By Michael Hurley, CBS Boston

BOSTON (CBS) — The Boston Red Sox are the best team in baseball, cruising their way to the best record in the majors and a third straight AL East crown. Along the way, they’ve developed a new celebration that is completely unique to the 2018 squad. And it’s hard to not notice it.

In recent weeks, whenever a Red Sox player has delivered a big hit, he’s turned to the dugout and twisted his hips in a way that would even impress Chubby Checker. It’s generally been a simple little move, but one that’s proven to be perfectly GIF-able for the Red Sox’ social media team.

It’s impossible to miss. Even huge, big-time nerds are seeing it and are trying to replicate the move.

Clearly, each player has his own unique flair — with Christian Vazquez’s being the undisputed best — but it’s just as clear that despite the long season and the lack of a divisional race, the Red Sox are having plenty of fun lately.

With the Sox set to be seen quite a bit more often on a national stage in the coming weeks, the celebratory hip shimmy is sure to receive much more attention and inspire a lot more reaction from unsuspecting baseball fans. (That is, unless Joe Buck — with his delicate sensibilities — doesn’t pull an Ed Sullivan Show and demand that Red Sox players only be shown from the waist up.)

So, fortunately, Alex Speier of The Boston Globe took a break from his labor-intensive research and writing to discover just how and why the Red Sox started this new celebration. But unfortunately, the answers remain a bit vague.

“Honestly, I don’t know how it started,” Brock Holt told Speier. “We were talking about that today, ‘How did we start doing that?’ The little shimmy thing, I honestly don’t know how it started. I think someone said we needed to change things up because we weren’t doing things for extra-base hits. Mookie [Betts] hit a double the other night in that big inning and did it, and I think it reminded all of us. … Then I hit the triple and did it, then Blake [Swihart] did it, and it became a thing after that.”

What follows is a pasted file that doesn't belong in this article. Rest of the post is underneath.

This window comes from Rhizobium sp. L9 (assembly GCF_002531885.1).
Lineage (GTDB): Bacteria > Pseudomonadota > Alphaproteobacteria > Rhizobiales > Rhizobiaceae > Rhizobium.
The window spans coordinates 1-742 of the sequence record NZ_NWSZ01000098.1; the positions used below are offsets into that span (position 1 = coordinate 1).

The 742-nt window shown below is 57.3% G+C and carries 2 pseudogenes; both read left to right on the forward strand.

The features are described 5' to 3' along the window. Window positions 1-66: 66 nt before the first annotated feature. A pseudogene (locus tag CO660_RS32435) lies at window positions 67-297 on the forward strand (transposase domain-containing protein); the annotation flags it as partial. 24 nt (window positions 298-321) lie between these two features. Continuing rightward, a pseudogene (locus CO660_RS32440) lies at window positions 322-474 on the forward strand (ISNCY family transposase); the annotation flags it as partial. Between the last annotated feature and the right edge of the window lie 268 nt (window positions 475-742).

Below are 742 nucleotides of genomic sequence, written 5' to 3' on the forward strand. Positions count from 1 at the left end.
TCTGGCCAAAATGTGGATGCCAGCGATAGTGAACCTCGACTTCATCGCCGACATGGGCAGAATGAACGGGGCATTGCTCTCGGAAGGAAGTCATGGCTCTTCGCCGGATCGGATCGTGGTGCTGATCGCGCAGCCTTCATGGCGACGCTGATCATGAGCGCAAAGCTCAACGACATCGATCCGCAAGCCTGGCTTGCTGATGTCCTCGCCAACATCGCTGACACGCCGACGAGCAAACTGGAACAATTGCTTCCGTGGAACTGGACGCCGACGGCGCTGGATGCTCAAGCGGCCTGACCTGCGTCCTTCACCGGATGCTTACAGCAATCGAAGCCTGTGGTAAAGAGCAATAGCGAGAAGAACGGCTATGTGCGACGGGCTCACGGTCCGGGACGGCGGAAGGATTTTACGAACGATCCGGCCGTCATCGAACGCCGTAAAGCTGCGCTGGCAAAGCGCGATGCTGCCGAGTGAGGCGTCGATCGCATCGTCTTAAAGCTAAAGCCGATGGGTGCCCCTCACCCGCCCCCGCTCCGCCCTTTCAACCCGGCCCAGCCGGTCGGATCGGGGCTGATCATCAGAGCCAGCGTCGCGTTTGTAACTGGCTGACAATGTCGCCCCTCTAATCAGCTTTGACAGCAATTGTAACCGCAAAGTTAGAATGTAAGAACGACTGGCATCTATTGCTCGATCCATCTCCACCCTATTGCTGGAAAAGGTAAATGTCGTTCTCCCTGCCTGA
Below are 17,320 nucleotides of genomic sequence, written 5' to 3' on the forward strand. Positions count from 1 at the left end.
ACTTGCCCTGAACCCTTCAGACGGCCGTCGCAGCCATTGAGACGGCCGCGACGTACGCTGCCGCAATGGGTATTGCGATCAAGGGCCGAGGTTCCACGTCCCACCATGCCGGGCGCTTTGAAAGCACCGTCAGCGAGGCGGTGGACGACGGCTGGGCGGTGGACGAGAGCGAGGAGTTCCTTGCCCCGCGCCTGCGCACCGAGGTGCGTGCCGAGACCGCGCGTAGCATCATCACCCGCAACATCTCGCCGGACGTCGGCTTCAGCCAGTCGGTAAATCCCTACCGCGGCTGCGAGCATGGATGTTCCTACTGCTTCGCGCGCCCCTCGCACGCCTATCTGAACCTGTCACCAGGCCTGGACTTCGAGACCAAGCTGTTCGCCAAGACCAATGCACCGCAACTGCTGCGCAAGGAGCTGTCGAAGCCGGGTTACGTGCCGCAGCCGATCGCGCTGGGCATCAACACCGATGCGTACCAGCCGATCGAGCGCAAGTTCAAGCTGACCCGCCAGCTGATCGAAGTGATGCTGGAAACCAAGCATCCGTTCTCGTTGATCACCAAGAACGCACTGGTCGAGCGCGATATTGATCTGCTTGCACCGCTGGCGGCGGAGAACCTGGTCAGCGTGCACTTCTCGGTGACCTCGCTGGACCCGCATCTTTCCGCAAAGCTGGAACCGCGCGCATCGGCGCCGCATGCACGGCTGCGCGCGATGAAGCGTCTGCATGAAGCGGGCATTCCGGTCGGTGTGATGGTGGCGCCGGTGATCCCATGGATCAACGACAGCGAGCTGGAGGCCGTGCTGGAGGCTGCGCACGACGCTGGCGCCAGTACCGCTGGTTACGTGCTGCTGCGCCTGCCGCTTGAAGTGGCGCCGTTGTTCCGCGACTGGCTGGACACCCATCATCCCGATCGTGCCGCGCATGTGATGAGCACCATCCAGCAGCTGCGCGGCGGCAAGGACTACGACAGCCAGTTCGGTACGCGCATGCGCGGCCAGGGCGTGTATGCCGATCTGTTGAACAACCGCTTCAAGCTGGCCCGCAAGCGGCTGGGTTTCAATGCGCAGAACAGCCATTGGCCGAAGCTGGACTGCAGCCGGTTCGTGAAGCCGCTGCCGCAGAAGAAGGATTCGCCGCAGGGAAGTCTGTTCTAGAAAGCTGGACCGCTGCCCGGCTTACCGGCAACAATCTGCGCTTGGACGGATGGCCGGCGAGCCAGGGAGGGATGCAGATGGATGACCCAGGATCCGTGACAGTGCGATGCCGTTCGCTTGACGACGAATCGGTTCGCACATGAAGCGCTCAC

Sounds simple enough. A bunch of baseball players, winning a lot of baseball games, having fun on the baseball field. Typically, that last part is not allowed, per strict baseball rules that have been in effect for 100-plus years. And so, if and when any of the Red Sox shimmy their hips on national TV after a big hit late in a playoff game, you can bet that a large portion of the baseball world might react with consternation, exasperation, dismay, befuddlement, nausea, heartburn, indigestion, upset stomach and the big D. But the Red Sox sounds like they’re happy to just keep on doing their own thing.

You can email Michael Hurley or find him on Twitter @michaelFhurley.

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